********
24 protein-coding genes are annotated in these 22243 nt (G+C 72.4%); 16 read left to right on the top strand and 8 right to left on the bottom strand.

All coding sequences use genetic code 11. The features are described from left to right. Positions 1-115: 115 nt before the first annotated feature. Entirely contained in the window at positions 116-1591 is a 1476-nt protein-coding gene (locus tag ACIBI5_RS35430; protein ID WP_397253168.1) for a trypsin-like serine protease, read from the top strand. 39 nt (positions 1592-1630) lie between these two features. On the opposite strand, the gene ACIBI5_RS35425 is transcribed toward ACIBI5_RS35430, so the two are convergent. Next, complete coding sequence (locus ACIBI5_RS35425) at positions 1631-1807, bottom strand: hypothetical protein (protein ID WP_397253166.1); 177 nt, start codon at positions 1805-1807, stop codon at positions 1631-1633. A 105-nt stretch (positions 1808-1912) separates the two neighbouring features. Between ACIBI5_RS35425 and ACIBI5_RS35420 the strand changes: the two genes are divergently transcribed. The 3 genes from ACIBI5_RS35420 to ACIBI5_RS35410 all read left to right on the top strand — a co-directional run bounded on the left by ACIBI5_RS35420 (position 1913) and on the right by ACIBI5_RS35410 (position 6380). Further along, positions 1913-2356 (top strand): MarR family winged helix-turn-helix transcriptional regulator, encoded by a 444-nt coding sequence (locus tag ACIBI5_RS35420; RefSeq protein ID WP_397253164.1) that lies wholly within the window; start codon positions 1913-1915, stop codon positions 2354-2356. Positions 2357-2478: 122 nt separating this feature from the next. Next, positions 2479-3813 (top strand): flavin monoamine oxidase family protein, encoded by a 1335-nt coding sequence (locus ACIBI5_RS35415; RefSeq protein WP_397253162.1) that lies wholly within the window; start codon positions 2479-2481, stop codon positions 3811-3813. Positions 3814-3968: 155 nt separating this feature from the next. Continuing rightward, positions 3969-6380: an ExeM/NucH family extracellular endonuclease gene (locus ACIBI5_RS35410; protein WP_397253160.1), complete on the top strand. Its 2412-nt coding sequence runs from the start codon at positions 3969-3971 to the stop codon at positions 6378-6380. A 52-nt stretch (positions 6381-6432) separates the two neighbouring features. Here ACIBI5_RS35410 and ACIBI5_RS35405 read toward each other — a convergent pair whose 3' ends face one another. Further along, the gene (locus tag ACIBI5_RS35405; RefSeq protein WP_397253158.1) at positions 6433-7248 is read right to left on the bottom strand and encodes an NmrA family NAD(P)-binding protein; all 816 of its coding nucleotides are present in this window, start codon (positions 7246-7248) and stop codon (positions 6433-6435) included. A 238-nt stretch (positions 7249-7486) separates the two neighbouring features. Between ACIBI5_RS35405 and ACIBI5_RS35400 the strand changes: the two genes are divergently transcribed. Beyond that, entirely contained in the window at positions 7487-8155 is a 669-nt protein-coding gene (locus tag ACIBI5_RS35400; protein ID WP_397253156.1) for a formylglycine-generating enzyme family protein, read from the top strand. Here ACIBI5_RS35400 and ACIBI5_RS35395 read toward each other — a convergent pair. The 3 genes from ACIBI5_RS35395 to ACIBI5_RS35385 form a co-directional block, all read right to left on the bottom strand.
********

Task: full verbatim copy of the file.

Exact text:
24 protein-coding genes are annotated in these 22243 nt (G+C 72.4%); 16 read left to right on the top strand and 8 right to left on the bottom strand.

All coding sequences use genetic code 11. The features are described from left to right. Positions 1-115: 115 nt before the first annotated feature. Entirely contained in the window at positions 116-1591 is a 1476-nt protein-coding gene (locus tag ACIBI5_RS35430; protein ID WP_397253168.1) for a trypsin-like serine protease, read from the top strand. 39 nt (positions 1592-1630) lie between these two features. On the opposite strand, the gene ACIBI5_RS35425 is transcribed toward ACIBI5_RS35430, so the two are convergent. Next, complete coding sequence (locus ACIBI5_RS35425) at positions 1631-1807, bottom strand: hypothetical protein (protein ID WP_397253166.1); 177 nt, start codon at positions 1805-1807, stop codon at positions 1631-1633. A 105-nt stretch (positions 1808-1912) separates the two neighbouring features. Between ACIBI5_RS35425 and ACIBI5_RS35420 the strand changes: the two genes are divergently transcribed. The 3 genes from ACIBI5_RS35420 to ACIBI5_RS35410 all read left to right on the top strand — a co-directional run bounded on the left by ACIBI5_RS35420 (position 1913) and on the right by ACIBI5_RS35410 (position 6380). Further along, positions 1913-2356 (top strand): MarR family winged helix-turn-helix transcriptional regulator, encoded by a 444-nt coding sequence (locus tag ACIBI5_RS35420; RefSeq protein ID WP_397253164.1) that lies wholly within the window; start codon positions 1913-1915, stop codon positions 2354-2356. Positions 2357-2478: 122 nt separating this feature from the next. Next, positions 2479-3813 (top strand): flavin monoamine oxidase family protein, encoded by a 1335-nt coding sequence (locus ACIBI5_RS35415; RefSeq protein WP_397253162.1) that lies wholly within the window; start codon positions 2479-2481, stop codon positions 3811-3813. Positions 3814-3968: 155 nt separating this feature from the next. Continuing rightward, positions 3969-6380: an ExeM/NucH family extracellular endonuclease gene (locus ACIBI5_RS35410; protein WP_397253160.1), complete on the top strand. Its 2412-nt coding sequence runs from the start codon at positions 3969-3971 to the stop codon at positions 6378-6380. A 52-nt stretch (positions 6381-6432) separates the two neighbouring features. Here ACIBI5_RS35410 and ACIBI5_RS35405 read toward each other — a convergent pair whose 3' ends face one another. Further along, the gene (locus tag ACIBI5_RS35405; RefSeq protein WP_397253158.1) at positions 6433-7248 is read right to left on the bottom strand and encodes an NmrA family NAD(P)-binding protein; all 816 of its coding nucleotides are present in this window, start codon (positions 7246-7248) and stop codon (positions 6433-6435) included. A 238-nt stretch (positions 7249-7486) separates the two neighbouring features. Between ACIBI5_RS35405 and ACIBI5_RS35400 the strand changes: the two genes are divergently transcribed. Beyond that, entirely contained in the window at positions 7487-8155 is a 669-nt protein-coding gene (locus tag ACIBI5_RS35400; protein ID WP_397253156.1) for a formylglycine-generating enzyme family protein, read from the top strand. Here ACIBI5_RS35400 and ACIBI5_RS35395 read toward each other — a convergent pair. The 3 genes from ACIBI5_RS35395 to ACIBI5_RS35385 form a co-directional block, all read right to left on the bottom strand.